Совместная жизнь (замужем)

by Don  

Today we will talk about the word замужем, which means ‘married.’ The word is used to refer to women being married. If you look it up in most dictionaries, you will see it is noted as an adverb. I hate that association. What it really is is an indeclinable feminine predicative adjective that is non-specified for number. So why don't dictionaries just label it that way? Because the abbreviation ifpatinfn is ugly. Even lexicographers are slaves to fashion, pointedly ignoring the instructions of grammatical luminaries like myself. It maddens me.

Let's say you have just run into your old friend Angelina, who for some recent work-related reason has learned to speak Russian. You could have this conversation with her.

— Ну, Анджелина, где твой муж?
— Мой муж? Я не замужем.
— Но я думала, что Брэд твой муж.
— Ну, как тебе сказать... Мы живём вместе, у нас трое родных детей и ещё трое усыновлённых, но официально мы не вступили в брак.
“So, Angelina, where is your husband?”
“My husband? I'm not married.”
“But I thought Brad was your husband.”
“Well, how should I put this... We live together. We have three of our own children plus three adopted ones, but we have never offically gotten married.”
— Почему ваша дочка не замужем?
— Она считает, что мужики вообще ленивые, агрессивные, и не соблюдают чистоту.
— С этим трудно поспорить.
“Why isn't your daughter married?”
“She thinks guys are lazy, aggressive, and don't know how to keep anything clean.”
“That's hard to argue with.”

If you are talking about more than one woman, замужем does not change form:

— Твои сёстры замужем?
— Да, все три уже замужем.
“Are your sisters married?”
“Yes, all three are married.”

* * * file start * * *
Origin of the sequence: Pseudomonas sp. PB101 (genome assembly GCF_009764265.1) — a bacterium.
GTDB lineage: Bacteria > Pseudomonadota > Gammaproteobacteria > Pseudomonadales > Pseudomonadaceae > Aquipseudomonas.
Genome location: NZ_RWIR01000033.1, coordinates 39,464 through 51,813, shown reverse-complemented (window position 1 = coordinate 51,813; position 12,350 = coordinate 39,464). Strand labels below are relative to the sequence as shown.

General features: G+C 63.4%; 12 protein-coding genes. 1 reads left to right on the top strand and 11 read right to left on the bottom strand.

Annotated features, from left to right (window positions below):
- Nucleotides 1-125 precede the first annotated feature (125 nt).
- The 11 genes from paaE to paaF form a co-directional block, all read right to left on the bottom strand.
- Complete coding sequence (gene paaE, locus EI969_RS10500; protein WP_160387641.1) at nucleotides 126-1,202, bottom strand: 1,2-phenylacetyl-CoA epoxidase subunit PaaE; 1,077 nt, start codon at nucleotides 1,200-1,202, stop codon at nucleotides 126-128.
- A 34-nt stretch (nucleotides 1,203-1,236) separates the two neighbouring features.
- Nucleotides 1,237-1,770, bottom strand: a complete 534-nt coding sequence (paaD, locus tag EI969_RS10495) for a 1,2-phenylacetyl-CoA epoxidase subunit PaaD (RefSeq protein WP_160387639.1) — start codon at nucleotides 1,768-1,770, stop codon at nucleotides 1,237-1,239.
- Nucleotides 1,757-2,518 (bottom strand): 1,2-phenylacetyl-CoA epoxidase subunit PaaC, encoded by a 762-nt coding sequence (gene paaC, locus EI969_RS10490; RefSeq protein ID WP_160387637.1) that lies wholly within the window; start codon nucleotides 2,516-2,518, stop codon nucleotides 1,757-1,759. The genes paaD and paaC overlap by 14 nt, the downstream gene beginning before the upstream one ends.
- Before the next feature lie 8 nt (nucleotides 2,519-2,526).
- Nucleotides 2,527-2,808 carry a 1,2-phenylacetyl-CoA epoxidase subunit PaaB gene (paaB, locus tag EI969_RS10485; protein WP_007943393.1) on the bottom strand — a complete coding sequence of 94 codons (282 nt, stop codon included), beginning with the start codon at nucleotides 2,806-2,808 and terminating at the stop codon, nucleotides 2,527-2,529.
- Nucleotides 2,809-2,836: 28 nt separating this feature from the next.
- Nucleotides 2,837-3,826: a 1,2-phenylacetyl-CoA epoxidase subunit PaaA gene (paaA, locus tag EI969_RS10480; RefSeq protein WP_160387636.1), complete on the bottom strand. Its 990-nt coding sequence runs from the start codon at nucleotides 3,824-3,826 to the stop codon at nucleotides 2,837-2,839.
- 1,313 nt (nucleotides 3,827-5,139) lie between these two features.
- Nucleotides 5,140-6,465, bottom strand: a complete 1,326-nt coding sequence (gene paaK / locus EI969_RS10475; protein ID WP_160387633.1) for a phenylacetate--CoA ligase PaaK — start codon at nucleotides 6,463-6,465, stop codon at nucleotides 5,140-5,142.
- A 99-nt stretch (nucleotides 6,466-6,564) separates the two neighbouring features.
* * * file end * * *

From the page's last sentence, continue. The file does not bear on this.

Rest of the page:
If the woman you are talking to is one whom you address in вы form, then замужем does not change form:

— Алла Борисовна, вы замужем?
— Нет, я уже не замужем.
“Alla Borisovna, are you married?”
“No, I am no longer married.”

Of course, once you know the person is married, you will want to know to whom she is married, for which purpose you will could use the preposition за followed by the instrumental case:

Людмила Александровна замужем за Владимиром Владимировичем. Lyudmila Aleksandrovna is married to Vladimir Vladimirovich.

With that in mind, theoretically one could have the following conversation:

— Ира, ты замужем?
— Да, замужем.
— За кем ты замужем?
— За бывшим соседом, Димой.
“Irina, are you married?”
“Yes, I am.”
“Who are you married to?”
“To my former neighbor, Dima.”

Although that conversation is perfectly grammatical, it is also a bit odd. Instead of using the за кем construction, most Russians will make it simpler:

— Ира, ты замужем?
— Да, замужем.
— А кто твой муж?
— Наш бывший сосед, Дима.
“Irina, are you married?”
“Yes, I am.”
“Who are you married to?”
“Our former neighbor, Dima.”

1 comment

Comment from: Karl Natanson [Visitor]

Exemplary elucidation!

10/06/13 @ 03:13

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